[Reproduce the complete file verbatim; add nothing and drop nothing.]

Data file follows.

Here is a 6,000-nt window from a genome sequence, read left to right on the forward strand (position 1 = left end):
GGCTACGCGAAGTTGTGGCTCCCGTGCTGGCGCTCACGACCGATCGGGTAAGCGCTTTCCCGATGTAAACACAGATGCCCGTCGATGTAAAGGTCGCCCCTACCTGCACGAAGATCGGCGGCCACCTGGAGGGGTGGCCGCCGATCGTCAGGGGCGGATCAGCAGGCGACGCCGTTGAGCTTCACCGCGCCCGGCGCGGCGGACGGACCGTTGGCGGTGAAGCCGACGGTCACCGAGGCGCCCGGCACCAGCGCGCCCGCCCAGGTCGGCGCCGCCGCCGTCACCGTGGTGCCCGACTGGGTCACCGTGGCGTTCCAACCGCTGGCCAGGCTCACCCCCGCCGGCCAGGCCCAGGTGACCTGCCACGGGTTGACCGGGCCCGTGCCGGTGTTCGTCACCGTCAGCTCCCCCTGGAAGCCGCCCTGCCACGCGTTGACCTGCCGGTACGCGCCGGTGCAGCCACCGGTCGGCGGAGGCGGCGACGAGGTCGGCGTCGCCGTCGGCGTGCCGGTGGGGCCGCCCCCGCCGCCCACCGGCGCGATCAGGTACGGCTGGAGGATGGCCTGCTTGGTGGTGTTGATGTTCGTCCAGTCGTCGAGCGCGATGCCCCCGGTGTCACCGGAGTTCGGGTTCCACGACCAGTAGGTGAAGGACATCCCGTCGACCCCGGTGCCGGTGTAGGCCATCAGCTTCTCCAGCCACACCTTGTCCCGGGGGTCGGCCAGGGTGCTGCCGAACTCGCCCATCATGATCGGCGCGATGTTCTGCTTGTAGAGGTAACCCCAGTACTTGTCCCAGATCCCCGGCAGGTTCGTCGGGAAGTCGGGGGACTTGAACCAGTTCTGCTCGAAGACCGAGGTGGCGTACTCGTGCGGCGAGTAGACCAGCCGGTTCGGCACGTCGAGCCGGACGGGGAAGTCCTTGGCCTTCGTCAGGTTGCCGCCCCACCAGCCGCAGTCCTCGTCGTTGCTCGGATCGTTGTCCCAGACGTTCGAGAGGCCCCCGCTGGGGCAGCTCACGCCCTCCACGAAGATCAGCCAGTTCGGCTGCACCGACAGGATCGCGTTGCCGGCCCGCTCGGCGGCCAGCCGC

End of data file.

Here is a 6,000-nt window from a genome sequence, read left to right on the forward strand (position 1 = left end):
GGCTACGCGAAGTTGTGGCTCCCGTGCTGGCGCTCACGACCGATCGGGTAAGCGCTTTCCCGATGTAAACACAGATGCCCGTCGATGTAAAGGTCGCCCCTACCTGCACGAAGATCGGCGGCCACCTGGAGGGGTGGCCGCCGATCGTCAGGGGCGGATCAGCAGGCGACGCCGTTGAGCTTCACCGCGCCCGGCGCGGCGGACGGACCGTTGGCGGTGAAGCCGACGGTCACCGAGGCGCCCGGCACCAGCGCGCCCGCCCAGGTCGGCGCCGCCGCCGTCACCGTGGTGCCCGACTGGGTCACCGTGGCGTTCCAACCGCTGGCCAGGCTCACCCCCGCCGGCCAGGCCCAGGTGACCTGCCACGGGTTGACCGGGCCCGTGCCGGTGTTCGTCACCGTCAGCTCCCCCTGGAAGCCGCCCTGCCACGCGTTGACCTGCCGGTACGCGCCGGTGCAGCCACCGGTCGGCGGAGGCGGCGACGAGGTCGGCGTCGCCGTCGGCGTGCCGGTGGGGCCGCCCCCGCCGCCCACCGGCGCGATCAGGTACGGCTGGAGGATGGCCTGCTTGGTGGTGTTGATGTTCGTCCAGTCGTCGAGCGCGATGCCCCCGGTGTCACCGGAGTTCGGGTTCCACGACCAGTAGGTGAAGGACATCCCGTCGACCCCGGTGCCGGTGTAGGCCATCAGCTTCTCCAGCCACACCTTGTCCCGGGGGTCGGCCAGGGTGCTGCCGAACTCGCCCATCATGATCGGCGCGATGTTCTGCTTGTAGAGGTAACCCCAGTACTTGTCCCAGATCCCCGGCAGGTTCGTCGGGAAGTCGGGGGACTTGAACCAGTTCTGCTCGAAGACCGAGGTGGCGTACTCGTGCGGCGAGTAGACCAGCCGGTTCGGCACGTCGAGCCGGACGGGGAAGTCCTTGGCCTTCGTCAGGTTGCCGCCCCACCAGCCGCAGTCCTCGTCGTTGCTCGGATCGTTGTCCCAGACGTTCGAGAGGCCCCCGCTGGGGCAGCTCACGCCCTCCACGAAGATCAGCCAGTTCGGCTGCACCGACAGGATCGCGTTGCCGGCCCGCTCGGCGGCCAGCCGC